Europe’s first gene therapy drug receives regulator recommendation
The first gene therapy treatment in the Western world has moved closer to being prescribed to patients, as the European drugs regulator recommended the drug for approval across member states.
The therapy is called Glybera and will be used to treat patients whose bodies fail to make certain enzymes, meaning fat does not break down and the pancreas expands. The illness affects one or two people in every million.
The European Medicines Agency have failed to recommend the drug for approval three times before assessing the treatment in a particular groups of patients suffering with pancreatitis.
It was made particularly difficult for the EMA to make their decision as only 27 people were available for trials, such is the rarity of the condition. However they have now accepted that the drug could be used for the worst-affected patients on condition that they are closely monitored following the one-off treatment.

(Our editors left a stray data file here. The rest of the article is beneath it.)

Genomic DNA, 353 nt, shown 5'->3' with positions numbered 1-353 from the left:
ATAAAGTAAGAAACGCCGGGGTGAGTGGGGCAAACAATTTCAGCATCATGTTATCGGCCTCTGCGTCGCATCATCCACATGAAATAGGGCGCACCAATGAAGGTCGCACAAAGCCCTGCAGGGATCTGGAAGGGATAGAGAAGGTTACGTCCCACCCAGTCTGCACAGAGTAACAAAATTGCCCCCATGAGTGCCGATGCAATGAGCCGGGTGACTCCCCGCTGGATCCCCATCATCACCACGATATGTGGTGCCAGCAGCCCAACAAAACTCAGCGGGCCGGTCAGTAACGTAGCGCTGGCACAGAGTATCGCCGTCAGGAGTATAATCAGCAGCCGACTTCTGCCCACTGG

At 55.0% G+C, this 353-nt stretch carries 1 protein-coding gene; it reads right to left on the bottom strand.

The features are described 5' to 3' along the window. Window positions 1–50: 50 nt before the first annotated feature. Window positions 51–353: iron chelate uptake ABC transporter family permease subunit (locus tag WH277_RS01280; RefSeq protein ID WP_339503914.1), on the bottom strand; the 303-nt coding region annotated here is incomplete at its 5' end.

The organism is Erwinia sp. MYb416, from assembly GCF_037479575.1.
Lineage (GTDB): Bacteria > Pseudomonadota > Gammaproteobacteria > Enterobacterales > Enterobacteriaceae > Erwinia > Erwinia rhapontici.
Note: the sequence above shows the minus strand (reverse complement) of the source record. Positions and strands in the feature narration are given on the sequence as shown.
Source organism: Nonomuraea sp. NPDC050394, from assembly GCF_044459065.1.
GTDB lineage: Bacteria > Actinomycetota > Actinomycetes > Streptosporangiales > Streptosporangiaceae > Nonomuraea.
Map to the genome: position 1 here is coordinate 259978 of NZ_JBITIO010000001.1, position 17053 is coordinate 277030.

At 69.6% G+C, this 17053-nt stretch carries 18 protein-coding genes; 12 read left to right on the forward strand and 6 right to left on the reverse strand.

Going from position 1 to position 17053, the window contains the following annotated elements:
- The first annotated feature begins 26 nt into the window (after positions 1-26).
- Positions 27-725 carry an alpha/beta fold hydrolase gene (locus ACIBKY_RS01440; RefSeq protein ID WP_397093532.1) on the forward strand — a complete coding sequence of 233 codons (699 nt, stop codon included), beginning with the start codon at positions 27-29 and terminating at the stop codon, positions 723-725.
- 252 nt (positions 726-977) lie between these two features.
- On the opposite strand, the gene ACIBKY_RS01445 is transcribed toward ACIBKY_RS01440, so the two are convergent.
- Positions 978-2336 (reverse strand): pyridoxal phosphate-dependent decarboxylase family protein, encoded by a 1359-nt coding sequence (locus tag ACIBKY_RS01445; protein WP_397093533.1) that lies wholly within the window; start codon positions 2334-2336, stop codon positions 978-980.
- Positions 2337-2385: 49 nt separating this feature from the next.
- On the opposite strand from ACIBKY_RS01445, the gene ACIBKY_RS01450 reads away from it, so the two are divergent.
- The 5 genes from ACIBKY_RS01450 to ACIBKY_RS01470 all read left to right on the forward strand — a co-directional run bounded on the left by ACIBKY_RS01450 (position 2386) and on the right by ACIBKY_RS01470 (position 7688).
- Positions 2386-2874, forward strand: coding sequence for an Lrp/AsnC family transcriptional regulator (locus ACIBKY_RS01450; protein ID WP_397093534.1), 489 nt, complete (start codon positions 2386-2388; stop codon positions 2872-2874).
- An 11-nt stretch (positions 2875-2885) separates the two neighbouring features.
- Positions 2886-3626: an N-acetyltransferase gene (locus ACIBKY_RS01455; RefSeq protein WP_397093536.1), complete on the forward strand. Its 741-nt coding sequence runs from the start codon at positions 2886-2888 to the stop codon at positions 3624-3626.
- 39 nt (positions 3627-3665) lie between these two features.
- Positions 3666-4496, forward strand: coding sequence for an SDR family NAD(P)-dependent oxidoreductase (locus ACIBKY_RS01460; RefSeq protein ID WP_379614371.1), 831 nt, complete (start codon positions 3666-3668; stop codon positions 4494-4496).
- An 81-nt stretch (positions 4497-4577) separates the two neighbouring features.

The decision now passes to the European Commission for official endorsement, which it is likely to give.
Glybera will be the first gene therapy – outside of those used in clinical trials – in Europe or the US. China approved a gene therapy for head and neck cancer in 2004.
Gene therapy works by replacing faulty or unhealthy genes with healthy copies, and earlier trials were often unsuccessful because not enough genes were replaced, or the wrong genes were “switched on”.
Glybera works by using a virus to smuggle healthy genes into a patient, which when in place will help create the missing enzyme.
A former director of the US Food and Drug Administration praised the decision, saying: “This is not an isolated example; this is the beginning of something. It paves the way for the approval of other treatments of this kind. There are about 3,000 of these rare genetic diseases out there… gene therapy is the way we’re going to cure those 3,000 diseases.”